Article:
Management discretion: How far does it stretch?

‘Employer’s discretion’ and ‘management prerogative’ are terms used every day in business. These reflect the right of the employer to make business decisions in the interests of the effective running of the enterprise. This right is not confined to commercial business but extends to government departments, local authorities, parastatals, NGOs, welfare organisations and all other employers. However, the right of the manager to make business decisions is substantially limited both by the rules of each organisation and by South African labour law.

Every organisation has written or unwritten rules as to the limits of each manager’s authority. Whether or not such rules have been spelt out clearly, the fact remains that, in the mind of the supreme body governing the company, these limits exist – even if subconsciously.

Problems relating to over-stepping of these limits most frequently arise where the authority limits are not spelt out clearly, unambiguously and comprehensively. In such cases, managers take decisions that they are either not entitled and/or ill-equipped to take. The business may therefore suffer and the manager may be disciplined for this.

If it is shown that the manager reasonably believed he/she had the right and the duty to make the decision, his/her dismissal might be found to be unfair at the CCMA or other tribunal. This places the onus firmly on the employer with regards to the clear spelling out of the decision-making limits of each manager in all areas of his/her responsibility.

Limits imposed by labour law

All rules of the organisation must be vetted to ensure that they do not conflict with the law. For example:

It is fruitless and dangerous for the company rules to allow managers to fire employees without following proper dismissal procedure. This is because while the dismissing manager may be complying with company rules, he/she will be breaching labour law.

In many cases, it is fairly obvious and/or well known where the law draws the line. For example most employers know (I hope) that, on a first offence of late-coming, an employee cannot normally be fired regardless of the discretion that the company rules give managers to hire and fire.

However, it is not well known among employers the amount of discretion they have, for example, in making decisions about promoting employees. The Labour Relations Act (LRA) effectively prohibits unfair promotional practices but does not state what constitutes ‘fair’ and ‘unfair’ promotion. The big question then arises: on what grounds does a manger have the discretion to decide that an employee is not suitable for promotion?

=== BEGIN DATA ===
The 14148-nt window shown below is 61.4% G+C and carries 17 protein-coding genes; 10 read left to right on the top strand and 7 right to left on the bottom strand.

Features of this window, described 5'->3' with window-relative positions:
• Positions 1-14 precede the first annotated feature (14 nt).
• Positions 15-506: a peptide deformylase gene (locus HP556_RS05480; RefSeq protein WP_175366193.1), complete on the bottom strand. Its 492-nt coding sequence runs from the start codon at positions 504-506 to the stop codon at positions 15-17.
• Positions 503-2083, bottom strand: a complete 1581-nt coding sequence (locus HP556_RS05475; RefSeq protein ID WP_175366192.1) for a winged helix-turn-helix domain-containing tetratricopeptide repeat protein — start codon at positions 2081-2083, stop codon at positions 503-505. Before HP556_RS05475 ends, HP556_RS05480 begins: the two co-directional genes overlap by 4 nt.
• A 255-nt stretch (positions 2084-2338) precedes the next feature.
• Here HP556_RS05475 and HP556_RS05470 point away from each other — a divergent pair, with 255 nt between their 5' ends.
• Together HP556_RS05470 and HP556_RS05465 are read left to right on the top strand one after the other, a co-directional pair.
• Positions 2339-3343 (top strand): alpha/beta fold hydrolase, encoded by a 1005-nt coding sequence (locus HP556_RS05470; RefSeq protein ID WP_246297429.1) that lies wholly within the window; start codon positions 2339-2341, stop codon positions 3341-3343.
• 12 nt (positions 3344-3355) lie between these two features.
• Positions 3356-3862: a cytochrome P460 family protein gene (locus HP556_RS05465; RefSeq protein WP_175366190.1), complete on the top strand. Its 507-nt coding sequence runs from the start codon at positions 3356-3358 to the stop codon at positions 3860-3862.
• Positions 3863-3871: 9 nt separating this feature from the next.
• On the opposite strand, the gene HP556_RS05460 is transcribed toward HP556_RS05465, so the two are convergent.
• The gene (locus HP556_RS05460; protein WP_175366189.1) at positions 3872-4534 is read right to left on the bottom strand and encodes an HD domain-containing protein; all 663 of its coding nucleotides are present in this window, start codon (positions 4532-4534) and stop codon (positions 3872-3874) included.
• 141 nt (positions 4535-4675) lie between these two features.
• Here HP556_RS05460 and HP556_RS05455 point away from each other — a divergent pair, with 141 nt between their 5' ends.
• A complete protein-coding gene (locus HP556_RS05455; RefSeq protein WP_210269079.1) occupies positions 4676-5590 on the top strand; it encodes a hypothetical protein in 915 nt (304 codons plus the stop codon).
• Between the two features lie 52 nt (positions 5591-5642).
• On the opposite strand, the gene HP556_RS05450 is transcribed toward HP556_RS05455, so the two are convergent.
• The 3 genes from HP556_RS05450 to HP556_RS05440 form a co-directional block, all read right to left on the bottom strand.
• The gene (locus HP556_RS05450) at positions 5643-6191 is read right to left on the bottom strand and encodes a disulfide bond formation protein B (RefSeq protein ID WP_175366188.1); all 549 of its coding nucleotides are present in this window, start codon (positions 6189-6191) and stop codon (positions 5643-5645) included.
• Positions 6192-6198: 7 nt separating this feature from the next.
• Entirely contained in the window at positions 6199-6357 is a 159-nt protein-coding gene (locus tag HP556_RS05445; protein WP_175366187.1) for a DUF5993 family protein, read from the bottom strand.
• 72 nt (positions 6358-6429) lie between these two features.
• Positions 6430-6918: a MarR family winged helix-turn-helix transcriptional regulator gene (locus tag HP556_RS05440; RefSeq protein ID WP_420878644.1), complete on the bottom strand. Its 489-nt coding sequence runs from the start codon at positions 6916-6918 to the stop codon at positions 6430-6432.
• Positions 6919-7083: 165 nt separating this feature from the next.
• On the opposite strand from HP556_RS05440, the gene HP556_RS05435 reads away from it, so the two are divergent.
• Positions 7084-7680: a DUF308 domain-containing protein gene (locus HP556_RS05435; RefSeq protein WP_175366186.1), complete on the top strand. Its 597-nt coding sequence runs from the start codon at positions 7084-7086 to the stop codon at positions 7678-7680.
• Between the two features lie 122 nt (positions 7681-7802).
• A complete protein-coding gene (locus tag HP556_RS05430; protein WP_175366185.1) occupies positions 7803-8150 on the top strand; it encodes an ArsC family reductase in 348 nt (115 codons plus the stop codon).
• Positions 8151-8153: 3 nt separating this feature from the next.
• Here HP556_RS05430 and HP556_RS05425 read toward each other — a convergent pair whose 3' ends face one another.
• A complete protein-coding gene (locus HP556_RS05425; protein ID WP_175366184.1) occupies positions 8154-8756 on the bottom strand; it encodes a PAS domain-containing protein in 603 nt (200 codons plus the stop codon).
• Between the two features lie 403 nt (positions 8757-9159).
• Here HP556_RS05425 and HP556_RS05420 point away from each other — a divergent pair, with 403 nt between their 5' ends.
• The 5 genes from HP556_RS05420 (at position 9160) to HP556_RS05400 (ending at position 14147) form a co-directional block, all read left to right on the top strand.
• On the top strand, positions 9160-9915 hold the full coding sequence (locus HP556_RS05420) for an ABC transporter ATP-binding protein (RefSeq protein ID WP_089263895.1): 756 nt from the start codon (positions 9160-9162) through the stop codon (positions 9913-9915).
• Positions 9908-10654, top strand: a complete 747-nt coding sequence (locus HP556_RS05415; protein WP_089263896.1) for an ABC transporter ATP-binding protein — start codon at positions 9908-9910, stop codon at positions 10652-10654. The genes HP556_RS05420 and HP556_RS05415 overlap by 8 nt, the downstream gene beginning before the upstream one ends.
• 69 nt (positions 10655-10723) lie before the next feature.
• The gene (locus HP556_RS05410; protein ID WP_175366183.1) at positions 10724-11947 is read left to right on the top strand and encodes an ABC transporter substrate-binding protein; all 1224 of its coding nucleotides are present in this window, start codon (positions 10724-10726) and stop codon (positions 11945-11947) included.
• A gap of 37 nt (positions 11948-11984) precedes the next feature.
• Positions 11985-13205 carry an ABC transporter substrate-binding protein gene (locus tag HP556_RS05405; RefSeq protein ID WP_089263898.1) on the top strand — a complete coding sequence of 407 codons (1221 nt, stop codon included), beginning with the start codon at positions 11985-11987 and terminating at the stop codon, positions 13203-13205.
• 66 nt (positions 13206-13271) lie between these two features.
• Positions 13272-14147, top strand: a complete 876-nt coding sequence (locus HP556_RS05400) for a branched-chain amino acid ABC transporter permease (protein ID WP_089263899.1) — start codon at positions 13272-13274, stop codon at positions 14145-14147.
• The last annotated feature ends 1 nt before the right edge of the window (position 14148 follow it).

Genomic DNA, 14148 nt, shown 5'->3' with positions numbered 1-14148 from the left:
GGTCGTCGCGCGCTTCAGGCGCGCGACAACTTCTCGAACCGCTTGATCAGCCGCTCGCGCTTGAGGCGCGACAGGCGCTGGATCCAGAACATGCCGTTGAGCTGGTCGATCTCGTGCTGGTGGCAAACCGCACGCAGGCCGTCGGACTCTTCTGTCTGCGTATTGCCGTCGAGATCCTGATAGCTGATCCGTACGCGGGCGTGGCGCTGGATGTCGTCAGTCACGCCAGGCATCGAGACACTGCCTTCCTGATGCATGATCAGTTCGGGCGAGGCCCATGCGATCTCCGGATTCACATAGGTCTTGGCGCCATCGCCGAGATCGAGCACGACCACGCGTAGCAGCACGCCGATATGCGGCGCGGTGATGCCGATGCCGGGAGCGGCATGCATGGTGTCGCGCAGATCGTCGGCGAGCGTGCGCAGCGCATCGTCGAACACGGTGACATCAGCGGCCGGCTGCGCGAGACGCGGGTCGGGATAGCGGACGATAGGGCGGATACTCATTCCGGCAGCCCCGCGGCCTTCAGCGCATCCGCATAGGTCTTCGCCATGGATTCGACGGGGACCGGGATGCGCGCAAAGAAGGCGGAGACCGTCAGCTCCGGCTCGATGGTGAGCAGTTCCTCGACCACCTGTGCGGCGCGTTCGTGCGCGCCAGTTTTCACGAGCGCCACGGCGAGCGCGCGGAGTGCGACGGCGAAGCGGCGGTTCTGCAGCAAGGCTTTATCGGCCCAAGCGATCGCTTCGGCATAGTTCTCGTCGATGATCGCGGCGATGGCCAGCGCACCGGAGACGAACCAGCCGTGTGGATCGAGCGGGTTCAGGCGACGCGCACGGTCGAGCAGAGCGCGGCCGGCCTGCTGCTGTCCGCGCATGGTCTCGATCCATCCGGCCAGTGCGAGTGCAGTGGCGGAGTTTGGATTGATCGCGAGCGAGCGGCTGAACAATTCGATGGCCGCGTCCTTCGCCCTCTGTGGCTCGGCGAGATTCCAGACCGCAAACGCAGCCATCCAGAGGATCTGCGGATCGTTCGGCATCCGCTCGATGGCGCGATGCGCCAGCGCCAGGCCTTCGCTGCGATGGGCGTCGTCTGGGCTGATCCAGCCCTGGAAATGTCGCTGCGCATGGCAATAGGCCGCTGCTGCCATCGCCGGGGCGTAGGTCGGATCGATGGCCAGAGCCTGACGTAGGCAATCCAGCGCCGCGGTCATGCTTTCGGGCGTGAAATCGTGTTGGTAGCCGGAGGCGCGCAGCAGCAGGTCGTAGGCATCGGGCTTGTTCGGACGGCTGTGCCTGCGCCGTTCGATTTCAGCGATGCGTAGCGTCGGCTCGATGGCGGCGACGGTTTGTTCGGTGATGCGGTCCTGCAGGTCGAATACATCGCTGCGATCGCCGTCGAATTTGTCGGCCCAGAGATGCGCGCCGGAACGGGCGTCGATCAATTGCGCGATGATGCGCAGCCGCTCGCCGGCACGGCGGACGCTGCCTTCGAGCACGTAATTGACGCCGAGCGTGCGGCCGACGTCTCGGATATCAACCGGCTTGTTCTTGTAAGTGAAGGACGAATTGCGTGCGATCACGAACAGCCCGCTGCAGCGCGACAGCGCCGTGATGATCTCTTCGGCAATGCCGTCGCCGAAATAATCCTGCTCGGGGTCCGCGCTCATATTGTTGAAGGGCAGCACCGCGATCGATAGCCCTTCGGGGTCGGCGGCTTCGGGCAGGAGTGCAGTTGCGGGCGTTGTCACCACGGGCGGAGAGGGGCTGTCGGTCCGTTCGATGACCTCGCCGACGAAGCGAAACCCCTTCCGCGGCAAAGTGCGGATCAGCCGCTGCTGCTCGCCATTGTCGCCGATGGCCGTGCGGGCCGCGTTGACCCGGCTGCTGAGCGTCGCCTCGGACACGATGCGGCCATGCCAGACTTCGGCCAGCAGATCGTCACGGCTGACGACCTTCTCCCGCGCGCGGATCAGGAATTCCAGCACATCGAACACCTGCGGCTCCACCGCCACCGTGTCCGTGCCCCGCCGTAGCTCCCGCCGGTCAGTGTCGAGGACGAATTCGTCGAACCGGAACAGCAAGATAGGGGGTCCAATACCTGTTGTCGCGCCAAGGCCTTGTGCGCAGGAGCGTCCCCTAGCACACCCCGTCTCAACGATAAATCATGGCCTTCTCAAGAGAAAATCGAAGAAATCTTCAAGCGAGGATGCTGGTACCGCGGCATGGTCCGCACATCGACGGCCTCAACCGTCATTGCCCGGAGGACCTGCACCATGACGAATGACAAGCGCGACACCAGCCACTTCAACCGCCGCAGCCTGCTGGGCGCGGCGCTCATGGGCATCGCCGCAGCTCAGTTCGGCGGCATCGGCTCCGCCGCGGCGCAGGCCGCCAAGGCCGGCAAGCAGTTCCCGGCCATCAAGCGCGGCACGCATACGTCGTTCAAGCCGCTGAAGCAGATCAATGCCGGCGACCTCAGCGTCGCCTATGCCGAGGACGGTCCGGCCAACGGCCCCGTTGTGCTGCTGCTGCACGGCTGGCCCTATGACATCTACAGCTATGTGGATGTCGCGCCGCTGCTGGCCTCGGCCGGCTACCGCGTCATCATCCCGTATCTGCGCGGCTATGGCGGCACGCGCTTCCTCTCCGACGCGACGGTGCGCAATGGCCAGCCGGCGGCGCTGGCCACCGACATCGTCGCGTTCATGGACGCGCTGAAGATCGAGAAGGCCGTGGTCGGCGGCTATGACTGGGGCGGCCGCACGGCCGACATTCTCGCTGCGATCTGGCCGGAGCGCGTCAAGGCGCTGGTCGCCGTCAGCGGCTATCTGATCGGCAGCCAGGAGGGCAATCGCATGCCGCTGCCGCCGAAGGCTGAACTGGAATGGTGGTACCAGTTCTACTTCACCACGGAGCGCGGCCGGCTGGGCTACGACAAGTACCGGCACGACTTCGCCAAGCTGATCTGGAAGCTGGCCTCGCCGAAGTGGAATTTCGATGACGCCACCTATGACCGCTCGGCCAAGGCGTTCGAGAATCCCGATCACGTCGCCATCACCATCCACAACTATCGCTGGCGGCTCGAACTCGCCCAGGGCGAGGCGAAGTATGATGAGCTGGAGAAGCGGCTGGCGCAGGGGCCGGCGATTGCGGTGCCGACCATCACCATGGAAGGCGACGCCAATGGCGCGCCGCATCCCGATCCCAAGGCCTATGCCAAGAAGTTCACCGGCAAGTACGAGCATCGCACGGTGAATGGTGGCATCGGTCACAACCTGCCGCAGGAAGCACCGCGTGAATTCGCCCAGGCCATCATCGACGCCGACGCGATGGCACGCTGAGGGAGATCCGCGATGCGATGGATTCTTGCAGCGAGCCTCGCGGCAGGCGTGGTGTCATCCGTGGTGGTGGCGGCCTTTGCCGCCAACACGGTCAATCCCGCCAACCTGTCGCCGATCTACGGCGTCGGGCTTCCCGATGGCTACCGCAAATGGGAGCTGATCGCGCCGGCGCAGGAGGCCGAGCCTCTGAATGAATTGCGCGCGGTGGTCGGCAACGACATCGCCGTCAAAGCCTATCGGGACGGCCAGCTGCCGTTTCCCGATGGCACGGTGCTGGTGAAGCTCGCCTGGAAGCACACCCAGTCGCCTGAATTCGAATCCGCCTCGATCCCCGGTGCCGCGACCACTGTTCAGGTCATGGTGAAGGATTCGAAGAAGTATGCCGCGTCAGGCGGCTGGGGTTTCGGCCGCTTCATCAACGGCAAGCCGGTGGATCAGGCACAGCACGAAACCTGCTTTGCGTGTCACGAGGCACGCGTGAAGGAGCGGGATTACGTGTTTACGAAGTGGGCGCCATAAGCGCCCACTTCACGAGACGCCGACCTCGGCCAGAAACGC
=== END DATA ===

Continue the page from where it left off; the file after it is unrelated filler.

In the case of Dumisa vs The University of Durban Westville (2001, 7 BALR 753):

The employer decided not to promote the employee because he failed to meet the employer’s promotional policy criteria.

While the CCMA did not find these criteria to be unfair, it ordered the employer to consider promoting the employee. This was because the arbitrator found that the employer had promised to consider the employee for promotion, therefore giving rise to a legitimate expectation.

The question here is whether the person who gave this undertaking to Dumisa had the authority to do so. If the employer’s promotional policy laid down specific promotional criteria which Dumisa did not fit then, in terms of the limits set by that policy, no person had the right to promise him that he would be considered for the post. It might have been different if the undertaking to consider him for promotion was made conditional on his meeting the criteria laid down in the policy.

Therefore, the arbitrator found that, while it is management’s prerogative to judge whether an employee is suitable for promotion, this prerogative is outweighed by any undertaking made to an employee that may contradict company policy.

In PSA obo Steenkamp vs SAPS (2003 7 BALR 786):

The arbitrator found that the employer did have a right to exercise its discretion in deciding whether the employee should be promoted.

However, the arbitrator also found that that this discretion had not been exercised fairly. This finding was based on the fact that the employer failed to bring sufficient evidence justifying why another employee was promoted instead of Steenkamp.

It is therefore the employer’s responsibility to ensure that:

  • Its rules affecting management decision-making are crystal clear,
  • Its policies are fully aligned with the law,
  • Its managers remain within the law and company policy, and
  • Management discretion is exercised based on the law, company rules and sound reasoning.

By Ivan Israelstam

This article is a general information sheet and should not be used or relied upon as professional advice. No liability can be accepted for any errors or omissions nor for any loss or damage arising from reliance upon any information herein. Always contact your financial adviser for specific and detailed advice.  Errors and omissions excepted (E&OE)